- AbbVie's oncology ambitions have run into another failure. The big biotech said Friday it has stopped a Phase 3 brain cancer study early after an interim analysis showed its experimental antibody drug conjugate brought no survival benefit over placebo.
- The early review was based on data from 639 patients with newly diagnosed, EGFR-amplified glioblastoma, an aggressive type of brain tumor. Enrollment for all other studies of depatuxizumab mafodotin, also called ABT-414, has been halted as well, the company said.
- While the experimental cancer therapy was developed by AbbVie, the company in-licensed components for the drug from Seattle Genetics and Life Science Pharmaceuticals.
Oncology has grown into a leading priority for drugmakers, pairing a steady flow of medical breakthroughs with huge market potential. AbbVie's success in establishing a presence in cancer has been modest, although not for a lack of effort.
The biotech has two cancer drugs on the market in Imbruvica (ibrutinib) and Venclexta (venetoclax), both of which treat various forms of leukemia and lymphoma. Excluding Humira (adalimumab), Imbruvica was AbbVie's best-selling drug last year, posting nearly $3.6 billion in global sales. It gained rights to Imbruvica through through the takeout of Pharmacyclics in 2015 for $20.8 billion.
Imbruvica and Venclexta were first approved in 2013 and 2016, respectively, leaving AbbVie without a new cancer product in the last few years. AbbVie aimed to make oncology a major growth platform when it followed the acquisition of Pharmacyclics with that of Stemcentrx in 2016 for $5.8 billion.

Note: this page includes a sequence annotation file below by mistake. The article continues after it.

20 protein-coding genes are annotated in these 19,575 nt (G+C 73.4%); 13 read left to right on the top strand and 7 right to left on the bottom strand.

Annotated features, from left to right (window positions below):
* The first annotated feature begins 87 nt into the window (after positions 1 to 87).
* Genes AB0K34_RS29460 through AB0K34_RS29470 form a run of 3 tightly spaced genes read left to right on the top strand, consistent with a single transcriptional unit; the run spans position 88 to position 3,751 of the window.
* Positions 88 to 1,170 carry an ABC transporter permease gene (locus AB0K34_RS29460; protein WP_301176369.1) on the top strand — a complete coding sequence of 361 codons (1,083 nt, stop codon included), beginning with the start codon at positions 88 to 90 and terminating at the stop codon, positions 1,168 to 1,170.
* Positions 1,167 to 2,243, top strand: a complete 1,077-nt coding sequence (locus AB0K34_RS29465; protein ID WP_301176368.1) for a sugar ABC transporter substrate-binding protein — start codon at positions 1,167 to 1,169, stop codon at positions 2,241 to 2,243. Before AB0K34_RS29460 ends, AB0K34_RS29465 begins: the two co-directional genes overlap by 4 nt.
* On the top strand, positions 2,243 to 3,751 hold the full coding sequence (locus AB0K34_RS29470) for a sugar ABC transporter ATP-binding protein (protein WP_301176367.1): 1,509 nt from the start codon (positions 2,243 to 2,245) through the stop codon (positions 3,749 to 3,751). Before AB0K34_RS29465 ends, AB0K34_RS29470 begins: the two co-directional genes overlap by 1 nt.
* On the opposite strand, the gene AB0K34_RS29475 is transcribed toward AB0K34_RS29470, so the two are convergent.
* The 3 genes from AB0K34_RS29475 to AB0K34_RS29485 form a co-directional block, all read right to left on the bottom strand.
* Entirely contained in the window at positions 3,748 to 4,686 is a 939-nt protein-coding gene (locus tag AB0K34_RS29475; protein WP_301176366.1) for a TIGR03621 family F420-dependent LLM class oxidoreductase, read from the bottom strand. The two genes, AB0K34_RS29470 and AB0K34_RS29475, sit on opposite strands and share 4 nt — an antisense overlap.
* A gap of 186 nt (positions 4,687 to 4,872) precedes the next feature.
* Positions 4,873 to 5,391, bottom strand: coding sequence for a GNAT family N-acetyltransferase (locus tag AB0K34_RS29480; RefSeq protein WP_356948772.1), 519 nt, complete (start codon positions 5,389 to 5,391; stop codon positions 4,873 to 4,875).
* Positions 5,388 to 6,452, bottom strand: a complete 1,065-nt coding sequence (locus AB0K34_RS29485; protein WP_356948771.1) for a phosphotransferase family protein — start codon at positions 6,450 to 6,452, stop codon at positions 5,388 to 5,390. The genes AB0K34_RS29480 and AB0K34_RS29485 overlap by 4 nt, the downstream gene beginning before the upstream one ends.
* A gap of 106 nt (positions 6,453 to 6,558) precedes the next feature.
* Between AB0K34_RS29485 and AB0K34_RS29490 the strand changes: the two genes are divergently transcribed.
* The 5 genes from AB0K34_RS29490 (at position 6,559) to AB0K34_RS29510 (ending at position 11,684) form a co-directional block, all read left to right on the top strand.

But the biotech has absorbed a string of clinical disappointments in the process.
In 2017, its experimental PARP inhibitor veliparib failed two late-stage clinical trials, while AstraZeneca led that therapeutic space with Lynparza (olaparib).
Rova-T (rovalpituzumab tesirine) was a critical asset from Stemcentrx. After a Phase 3 setback last December, AbbVie took a $4 billion impairment charge at the beginning of this year related to Stemcentrx. At the time, the biotech said it would monitor the remaining $1 billion in intangible assets from that deal for further impairment.
And now, ABT-414, also called Depatux-M, has fallen short in a particularly hard-to-treat cancer type. The pharma did not disclose specific results, but said they would be submitted for publication. Bristol-Myers Squibb also announced a Phase 3 trial failure in glioblastoma for its flagship immunotherapy, Opdivo (nivolumab).
AbbVie still has time to progress its oncology pipeline, particularly as it ended a legal battle this week that could have threatened Humira's market exclusivity in the U.S. The company has lined up deals with eight biosimilar developers to prevent U.S. entry until 2023.